Pay-per-view movies are available for $14 to $15 (a bit on the pricy side, but not outrageous in Vegas), and the selection is better than average. Nintendo 64 games are also available for $6.95 each.
Annoyingly, guests can’t charge the $13.99 per day in-room Wi-Fi to their room bill; instead, they must pay the Internet provider directly using their credit card. But a free, fast Internet connection is available in the lobby.
Tuscany Suites' pools are a bit on the small side and fairly basic -- no waterfalls, no slides, no creative cavelike structures. But they do offer drinks service and they keep good hours: open from 7 a.m. to 10 p.m. daily (compare this with off-the-Strip Rio's pools, which close at 6 p.m.). The main pool, lit by poolside electric torches at night, is populated by younger guests and the occasional family with small kids splashing about during the day. For a quieter, nearly empty pool area, head over to the lap pool, right by the fitness center.
The fitness center doesn't have a single TV, and it's outfitted with a garish industrial-grade carpet, but at least it's clean, well lit (windows overlook the lap pool), well equipped, and free (most other hotels charge $20-$30 to use their gyms). The equipment -- Precor treadmills, ellipticals, and bikes, and approximately 10 different Paramount strength-training machines, and plenty of free weights -- is all in good condition. There's no watercooler, though -- just a drinking fountain.
The basic 24-hour business center, located above the casino, charges some fairly high rates: 99-cents per minute to use the computers, $1.99 to print. No wonder it was completely empty. Most guests just use the strong -- and uncommonly free -- Internet connection in the lobby.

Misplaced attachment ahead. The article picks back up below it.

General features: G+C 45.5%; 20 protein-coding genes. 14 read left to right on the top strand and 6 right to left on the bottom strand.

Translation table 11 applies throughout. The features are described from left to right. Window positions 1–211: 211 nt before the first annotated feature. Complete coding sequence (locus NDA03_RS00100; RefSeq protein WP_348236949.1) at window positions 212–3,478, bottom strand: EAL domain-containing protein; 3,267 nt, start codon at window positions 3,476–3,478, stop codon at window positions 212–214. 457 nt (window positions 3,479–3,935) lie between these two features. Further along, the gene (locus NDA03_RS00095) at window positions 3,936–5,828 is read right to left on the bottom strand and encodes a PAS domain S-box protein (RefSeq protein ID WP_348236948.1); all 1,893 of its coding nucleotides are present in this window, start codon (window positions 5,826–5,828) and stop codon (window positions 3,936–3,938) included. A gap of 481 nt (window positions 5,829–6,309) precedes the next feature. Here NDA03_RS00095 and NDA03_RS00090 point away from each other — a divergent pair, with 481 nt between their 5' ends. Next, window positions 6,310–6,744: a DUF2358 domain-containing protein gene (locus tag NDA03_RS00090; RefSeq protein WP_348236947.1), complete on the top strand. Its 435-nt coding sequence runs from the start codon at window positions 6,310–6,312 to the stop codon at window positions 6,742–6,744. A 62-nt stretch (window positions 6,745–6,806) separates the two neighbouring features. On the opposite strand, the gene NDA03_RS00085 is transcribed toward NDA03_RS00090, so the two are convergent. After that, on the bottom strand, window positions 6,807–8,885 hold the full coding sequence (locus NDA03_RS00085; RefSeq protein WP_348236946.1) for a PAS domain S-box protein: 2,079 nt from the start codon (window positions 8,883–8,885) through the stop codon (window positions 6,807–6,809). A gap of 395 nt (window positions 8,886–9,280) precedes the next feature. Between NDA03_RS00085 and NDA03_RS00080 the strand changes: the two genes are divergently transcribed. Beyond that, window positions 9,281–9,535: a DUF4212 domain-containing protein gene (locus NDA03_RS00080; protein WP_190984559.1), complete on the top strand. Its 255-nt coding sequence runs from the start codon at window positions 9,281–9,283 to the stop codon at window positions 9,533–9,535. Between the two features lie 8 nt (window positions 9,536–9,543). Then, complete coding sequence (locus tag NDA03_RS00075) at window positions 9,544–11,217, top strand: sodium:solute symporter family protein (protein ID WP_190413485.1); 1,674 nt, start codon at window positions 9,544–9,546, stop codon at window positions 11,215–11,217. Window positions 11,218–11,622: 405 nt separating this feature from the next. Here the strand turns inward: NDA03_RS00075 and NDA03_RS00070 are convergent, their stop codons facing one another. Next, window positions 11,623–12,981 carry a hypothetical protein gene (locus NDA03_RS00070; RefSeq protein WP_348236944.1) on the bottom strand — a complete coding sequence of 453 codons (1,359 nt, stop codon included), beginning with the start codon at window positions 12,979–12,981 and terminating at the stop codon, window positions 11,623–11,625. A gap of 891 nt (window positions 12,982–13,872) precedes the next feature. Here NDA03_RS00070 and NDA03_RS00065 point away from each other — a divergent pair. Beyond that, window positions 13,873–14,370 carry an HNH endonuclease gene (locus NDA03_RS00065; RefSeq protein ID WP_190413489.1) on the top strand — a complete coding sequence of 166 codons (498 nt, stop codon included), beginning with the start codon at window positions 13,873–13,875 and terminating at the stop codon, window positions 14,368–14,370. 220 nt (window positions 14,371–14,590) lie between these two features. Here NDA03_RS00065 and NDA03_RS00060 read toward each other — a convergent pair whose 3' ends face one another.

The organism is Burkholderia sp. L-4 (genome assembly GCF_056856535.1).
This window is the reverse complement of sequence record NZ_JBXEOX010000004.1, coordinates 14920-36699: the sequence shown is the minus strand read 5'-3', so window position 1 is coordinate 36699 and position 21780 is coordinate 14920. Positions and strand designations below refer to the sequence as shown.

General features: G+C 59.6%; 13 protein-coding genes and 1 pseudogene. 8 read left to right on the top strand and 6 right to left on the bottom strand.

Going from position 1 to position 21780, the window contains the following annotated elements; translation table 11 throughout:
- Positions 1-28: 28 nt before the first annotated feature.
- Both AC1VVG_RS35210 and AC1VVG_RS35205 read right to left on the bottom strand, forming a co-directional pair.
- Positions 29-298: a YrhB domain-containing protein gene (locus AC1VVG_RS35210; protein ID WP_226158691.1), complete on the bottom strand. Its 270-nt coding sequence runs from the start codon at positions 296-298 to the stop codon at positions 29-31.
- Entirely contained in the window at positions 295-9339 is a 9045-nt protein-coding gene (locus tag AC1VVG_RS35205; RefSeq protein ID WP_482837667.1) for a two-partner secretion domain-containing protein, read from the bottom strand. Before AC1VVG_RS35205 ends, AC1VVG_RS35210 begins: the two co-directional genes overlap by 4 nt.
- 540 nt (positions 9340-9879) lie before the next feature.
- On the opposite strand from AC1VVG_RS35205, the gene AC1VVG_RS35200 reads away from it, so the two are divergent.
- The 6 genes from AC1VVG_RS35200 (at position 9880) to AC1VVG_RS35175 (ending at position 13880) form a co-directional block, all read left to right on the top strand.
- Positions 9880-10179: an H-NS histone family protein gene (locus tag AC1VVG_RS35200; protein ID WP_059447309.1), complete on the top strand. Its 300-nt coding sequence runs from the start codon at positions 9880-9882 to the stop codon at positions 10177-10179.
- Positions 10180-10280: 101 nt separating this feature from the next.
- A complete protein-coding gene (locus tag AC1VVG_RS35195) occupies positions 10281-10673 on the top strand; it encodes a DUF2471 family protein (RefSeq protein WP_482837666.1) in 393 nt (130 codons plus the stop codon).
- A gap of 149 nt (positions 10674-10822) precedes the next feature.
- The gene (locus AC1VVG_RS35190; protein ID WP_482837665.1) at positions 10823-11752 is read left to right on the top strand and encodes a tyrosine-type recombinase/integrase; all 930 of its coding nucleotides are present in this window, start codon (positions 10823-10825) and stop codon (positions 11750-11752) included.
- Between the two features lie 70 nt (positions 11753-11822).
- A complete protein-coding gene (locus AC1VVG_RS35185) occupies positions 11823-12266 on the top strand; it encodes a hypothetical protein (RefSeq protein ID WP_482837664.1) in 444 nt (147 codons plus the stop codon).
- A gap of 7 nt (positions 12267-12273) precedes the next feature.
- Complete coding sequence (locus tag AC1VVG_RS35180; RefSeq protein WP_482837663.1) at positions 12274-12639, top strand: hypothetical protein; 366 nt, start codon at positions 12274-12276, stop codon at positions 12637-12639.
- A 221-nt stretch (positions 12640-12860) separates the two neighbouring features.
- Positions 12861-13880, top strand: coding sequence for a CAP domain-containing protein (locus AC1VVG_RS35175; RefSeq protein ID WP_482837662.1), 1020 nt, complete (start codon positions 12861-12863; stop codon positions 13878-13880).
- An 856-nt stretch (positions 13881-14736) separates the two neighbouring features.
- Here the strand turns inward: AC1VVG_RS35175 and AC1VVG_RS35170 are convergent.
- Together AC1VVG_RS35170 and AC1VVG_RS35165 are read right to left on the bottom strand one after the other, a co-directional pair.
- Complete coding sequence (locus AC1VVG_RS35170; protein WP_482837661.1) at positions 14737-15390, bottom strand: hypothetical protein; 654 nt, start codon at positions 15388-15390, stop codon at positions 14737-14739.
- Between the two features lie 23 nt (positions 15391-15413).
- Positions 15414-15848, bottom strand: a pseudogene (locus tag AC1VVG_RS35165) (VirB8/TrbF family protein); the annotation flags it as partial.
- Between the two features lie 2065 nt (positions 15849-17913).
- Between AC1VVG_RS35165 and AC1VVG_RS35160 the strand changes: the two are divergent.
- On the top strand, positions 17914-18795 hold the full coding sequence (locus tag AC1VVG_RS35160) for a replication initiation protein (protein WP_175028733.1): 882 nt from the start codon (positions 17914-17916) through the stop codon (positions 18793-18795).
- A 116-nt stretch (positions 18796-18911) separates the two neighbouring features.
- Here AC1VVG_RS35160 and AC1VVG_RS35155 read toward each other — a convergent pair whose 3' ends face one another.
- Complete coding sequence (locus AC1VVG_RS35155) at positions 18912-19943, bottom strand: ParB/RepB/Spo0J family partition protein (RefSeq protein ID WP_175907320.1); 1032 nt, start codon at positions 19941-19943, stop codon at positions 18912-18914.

In addition to offering same-day dry-cleaning and laundry services, Tuscany also hasavailable for guests to use in the fitness center. They cost about $1 per load.
Even the standard suites are large and can accommodate families with either two double beds or, in some rooms, an extra sleeper sofa. All rooms boast kitchenette areas, but they only come with a fridge, microwave, and coffeemaker -- no oven or stove for cooking. Connecting rooms are not available, though the hotel does have two-bedroom suites. Cribs are free; rollaways are $20 a night.
Kids will enjoy the child-friendly menus at the hotel's four restaurants (and parents will love the affordable prices, with dinner entrees at even the fancier Tuscany Gardens running only $10 to $15). A sells $5.75 personal-size pizzas and $3.95 hot dogs. Tuscany Gardens offers simple pasta dishes like lasagna and spaghetti Bolognese. The 24-hour Marilyn's Cafe serves burgers and fries. A Mexican restaurant entertains with flaming fajitas.
Four affordable restaurants, serving solid Italian, Mexican, and American cuisine, with entree prices just $10 to $15.
One of the hotel's best features is its collection of affordable, family-friendly restaurants with solid menus and huge portions. Cantina serves Mexican food that goes well beyond the usual tacos and nacho platters. At Tuscany Gardens, I got a delicious, heaping plate of spaghetti Bolognese for $12.95. Room service is also available, but only when the restaurants are open (not 24-hours).
A locals'with 700 slot machines and video-poker games.
Tuscany's Strip, but it doesn't offer much in terms of atmosphere.offers blackjack, craps, roulette, and poker -- but as at many casinos that cater to locals, the slot and video-poker machines are the biggest draw. Tuscany's casino boasts 700 of them, costing anywhere from a few pennies to a few dollars to play. The mostly senior crowd of locals prefers Tuscany's casino to the crowded giants on the
Just a 10-minute walk from the central Strip, the 715-room Tuscany offers great deals on its large, clean, and comfortable, though dated, suites. Its TV-less gym, locally loved , and small pools don't dazzle, but at least there are simple perks -- free parking, gym access, and Wi-Fi in the lobby, plus four tasty and affordable restaurants.